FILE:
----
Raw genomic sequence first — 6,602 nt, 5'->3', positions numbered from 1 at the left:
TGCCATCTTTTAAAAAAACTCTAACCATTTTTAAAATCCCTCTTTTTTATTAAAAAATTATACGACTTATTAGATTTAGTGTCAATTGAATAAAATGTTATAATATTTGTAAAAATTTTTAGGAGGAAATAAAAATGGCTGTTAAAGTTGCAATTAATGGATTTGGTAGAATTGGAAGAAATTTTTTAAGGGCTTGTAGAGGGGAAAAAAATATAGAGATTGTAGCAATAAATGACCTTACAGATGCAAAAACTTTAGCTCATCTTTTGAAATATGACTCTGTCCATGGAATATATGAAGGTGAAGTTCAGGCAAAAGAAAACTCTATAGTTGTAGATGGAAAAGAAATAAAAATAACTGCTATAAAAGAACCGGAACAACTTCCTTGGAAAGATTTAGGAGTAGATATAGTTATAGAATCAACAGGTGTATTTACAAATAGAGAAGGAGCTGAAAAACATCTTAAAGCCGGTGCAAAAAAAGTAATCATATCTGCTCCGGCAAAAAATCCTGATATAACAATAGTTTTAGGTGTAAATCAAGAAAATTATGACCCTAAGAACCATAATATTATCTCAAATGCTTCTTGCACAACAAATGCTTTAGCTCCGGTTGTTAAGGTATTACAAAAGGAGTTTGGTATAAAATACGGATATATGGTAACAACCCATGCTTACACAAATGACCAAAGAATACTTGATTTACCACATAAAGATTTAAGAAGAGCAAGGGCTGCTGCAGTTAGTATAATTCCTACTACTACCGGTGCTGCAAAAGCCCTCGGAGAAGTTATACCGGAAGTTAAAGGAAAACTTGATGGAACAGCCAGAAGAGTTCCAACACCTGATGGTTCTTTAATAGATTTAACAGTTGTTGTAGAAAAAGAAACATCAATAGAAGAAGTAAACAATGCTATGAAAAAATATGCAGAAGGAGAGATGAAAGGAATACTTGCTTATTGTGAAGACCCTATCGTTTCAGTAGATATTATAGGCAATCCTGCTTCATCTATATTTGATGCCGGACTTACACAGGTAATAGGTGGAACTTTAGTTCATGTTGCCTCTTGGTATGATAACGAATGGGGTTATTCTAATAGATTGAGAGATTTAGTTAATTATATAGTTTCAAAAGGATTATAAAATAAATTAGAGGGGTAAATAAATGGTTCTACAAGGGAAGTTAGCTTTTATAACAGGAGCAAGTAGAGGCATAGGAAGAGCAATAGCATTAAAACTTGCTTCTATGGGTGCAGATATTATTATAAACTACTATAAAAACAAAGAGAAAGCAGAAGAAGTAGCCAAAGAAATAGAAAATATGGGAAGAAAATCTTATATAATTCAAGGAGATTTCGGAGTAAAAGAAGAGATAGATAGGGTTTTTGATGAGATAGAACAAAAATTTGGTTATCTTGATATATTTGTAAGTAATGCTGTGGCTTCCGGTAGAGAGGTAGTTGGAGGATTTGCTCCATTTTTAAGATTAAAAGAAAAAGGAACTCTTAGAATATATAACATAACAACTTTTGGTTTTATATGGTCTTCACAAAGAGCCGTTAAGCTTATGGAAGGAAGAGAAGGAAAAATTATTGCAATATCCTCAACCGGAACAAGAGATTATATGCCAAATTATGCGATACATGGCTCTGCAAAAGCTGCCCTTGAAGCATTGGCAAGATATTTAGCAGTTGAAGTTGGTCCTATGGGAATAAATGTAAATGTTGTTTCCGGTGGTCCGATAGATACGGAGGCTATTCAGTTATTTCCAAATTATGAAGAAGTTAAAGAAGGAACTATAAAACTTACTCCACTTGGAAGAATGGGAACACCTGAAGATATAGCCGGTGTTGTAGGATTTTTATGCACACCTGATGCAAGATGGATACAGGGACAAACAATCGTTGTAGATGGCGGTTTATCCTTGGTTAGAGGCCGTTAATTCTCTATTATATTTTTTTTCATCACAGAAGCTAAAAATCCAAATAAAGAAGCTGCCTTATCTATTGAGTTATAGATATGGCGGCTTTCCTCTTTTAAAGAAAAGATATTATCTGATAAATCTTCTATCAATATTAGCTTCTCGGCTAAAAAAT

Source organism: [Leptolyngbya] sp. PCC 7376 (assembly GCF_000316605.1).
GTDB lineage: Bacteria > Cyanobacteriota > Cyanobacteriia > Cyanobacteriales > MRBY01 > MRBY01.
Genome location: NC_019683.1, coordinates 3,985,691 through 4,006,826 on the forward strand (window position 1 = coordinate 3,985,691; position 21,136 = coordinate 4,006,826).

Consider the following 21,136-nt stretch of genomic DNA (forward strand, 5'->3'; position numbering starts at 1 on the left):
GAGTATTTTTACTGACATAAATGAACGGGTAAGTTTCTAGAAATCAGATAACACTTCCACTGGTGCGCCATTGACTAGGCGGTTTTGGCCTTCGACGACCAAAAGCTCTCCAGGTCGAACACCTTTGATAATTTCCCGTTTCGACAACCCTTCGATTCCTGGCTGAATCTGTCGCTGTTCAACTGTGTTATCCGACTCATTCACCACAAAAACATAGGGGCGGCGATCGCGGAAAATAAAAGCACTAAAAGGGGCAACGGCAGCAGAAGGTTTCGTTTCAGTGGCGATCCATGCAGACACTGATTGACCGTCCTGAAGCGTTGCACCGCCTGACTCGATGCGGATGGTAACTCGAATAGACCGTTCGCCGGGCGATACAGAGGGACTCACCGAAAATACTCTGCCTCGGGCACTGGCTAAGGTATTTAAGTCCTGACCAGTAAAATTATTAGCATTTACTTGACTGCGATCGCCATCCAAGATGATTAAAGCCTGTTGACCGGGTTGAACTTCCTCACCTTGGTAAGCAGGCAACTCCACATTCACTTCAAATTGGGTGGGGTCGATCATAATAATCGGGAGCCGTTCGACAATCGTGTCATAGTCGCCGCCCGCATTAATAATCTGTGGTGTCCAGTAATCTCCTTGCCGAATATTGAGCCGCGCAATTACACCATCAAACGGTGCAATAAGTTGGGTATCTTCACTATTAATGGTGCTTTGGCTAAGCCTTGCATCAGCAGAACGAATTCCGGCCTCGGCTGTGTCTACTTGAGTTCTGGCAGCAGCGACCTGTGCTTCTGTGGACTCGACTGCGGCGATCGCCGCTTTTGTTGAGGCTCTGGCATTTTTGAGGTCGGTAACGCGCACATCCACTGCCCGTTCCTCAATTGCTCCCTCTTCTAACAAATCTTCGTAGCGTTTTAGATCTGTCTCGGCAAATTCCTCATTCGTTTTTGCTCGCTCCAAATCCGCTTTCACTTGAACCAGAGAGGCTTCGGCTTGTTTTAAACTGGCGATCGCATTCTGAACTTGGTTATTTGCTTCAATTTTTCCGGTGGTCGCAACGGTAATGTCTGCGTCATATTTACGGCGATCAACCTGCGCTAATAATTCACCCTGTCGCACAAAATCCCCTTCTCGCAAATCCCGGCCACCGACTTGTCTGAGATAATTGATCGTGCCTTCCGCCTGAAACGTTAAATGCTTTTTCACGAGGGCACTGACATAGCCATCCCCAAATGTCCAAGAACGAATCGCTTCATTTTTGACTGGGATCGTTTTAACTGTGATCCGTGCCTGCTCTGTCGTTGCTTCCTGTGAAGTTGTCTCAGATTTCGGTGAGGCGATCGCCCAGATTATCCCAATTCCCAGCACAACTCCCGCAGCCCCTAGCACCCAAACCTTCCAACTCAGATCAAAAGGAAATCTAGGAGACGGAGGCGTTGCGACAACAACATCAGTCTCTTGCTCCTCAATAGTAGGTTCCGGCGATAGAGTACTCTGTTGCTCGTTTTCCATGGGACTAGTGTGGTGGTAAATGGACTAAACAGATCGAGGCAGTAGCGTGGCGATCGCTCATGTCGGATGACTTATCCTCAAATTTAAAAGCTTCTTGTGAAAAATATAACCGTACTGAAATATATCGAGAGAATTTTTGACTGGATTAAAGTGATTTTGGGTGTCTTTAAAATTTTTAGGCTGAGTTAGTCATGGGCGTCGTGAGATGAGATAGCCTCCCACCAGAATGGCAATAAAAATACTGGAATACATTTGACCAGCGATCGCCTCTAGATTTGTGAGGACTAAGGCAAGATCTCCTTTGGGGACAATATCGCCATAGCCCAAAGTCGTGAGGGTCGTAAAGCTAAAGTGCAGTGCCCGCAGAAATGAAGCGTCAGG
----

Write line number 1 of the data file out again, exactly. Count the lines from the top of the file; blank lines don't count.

Raw genomic sequence first — 6,602 nt, 5'->3', positions numbered from 1 at the left: